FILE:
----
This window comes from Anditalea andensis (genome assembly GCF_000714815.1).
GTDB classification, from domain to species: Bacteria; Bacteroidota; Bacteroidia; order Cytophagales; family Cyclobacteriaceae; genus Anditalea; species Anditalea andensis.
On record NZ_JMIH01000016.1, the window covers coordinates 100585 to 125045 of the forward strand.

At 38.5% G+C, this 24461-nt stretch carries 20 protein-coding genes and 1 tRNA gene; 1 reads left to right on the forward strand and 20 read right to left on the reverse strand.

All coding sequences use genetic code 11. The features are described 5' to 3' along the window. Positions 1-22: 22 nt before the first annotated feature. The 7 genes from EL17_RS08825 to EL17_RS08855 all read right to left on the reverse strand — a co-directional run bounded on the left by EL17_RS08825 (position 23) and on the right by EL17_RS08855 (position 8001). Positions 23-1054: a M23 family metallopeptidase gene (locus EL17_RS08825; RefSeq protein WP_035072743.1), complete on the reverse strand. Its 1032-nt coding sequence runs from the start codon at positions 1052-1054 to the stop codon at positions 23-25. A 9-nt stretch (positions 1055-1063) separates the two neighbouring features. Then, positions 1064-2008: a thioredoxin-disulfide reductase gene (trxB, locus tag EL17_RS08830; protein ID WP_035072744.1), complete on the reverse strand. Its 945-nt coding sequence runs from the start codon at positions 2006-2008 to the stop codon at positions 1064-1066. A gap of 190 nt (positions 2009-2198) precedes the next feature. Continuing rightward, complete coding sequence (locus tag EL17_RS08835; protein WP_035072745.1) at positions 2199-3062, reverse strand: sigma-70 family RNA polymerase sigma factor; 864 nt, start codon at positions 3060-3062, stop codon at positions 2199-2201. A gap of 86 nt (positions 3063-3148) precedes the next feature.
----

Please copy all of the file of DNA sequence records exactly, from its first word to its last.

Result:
This window comes from Anditalea andensis (genome assembly GCF_000714815.1).
GTDB classification, from domain to species: Bacteria; Bacteroidota; Bacteroidia; order Cytophagales; family Cyclobacteriaceae; genus Anditalea; species Anditalea andensis.
On record NZ_JMIH01000016.1, the window covers coordinates 100585 to 125045 of the forward strand.

At 38.5% G+C, this 24461-nt stretch carries 20 protein-coding genes and 1 tRNA gene; 1 reads left to right on the forward strand and 20 read right to left on the reverse strand.

All coding sequences use genetic code 11. The features are described 5' to 3' along the window. Positions 1-22: 22 nt before the first annotated feature. The 7 genes from EL17_RS08825 to EL17_RS08855 all read right to left on the reverse strand — a co-directional run bounded on the left by EL17_RS08825 (position 23) and on the right by EL17_RS08855 (position 8001). Positions 23-1054: a M23 family metallopeptidase gene (locus EL17_RS08825; RefSeq protein WP_035072743.1), complete on the reverse strand. Its 1032-nt coding sequence runs from the start codon at positions 1052-1054 to the stop codon at positions 23-25. A 9-nt stretch (positions 1055-1063) separates the two neighbouring features. Then, positions 1064-2008: a thioredoxin-disulfide reductase gene (trxB, locus tag EL17_RS08830; protein ID WP_035072744.1), complete on the reverse strand. Its 945-nt coding sequence runs from the start codon at positions 2006-2008 to the stop codon at positions 1064-1066. A gap of 190 nt (positions 2009-2198) precedes the next feature. Continuing rightward, complete coding sequence (locus tag EL17_RS08835; protein WP_035072745.1) at positions 2199-3062, reverse strand: sigma-70 family RNA polymerase sigma factor; 864 nt, start codon at positions 3060-3062, stop codon at positions 2199-2201. A gap of 86 nt (positions 3063-3148) precedes the next feature.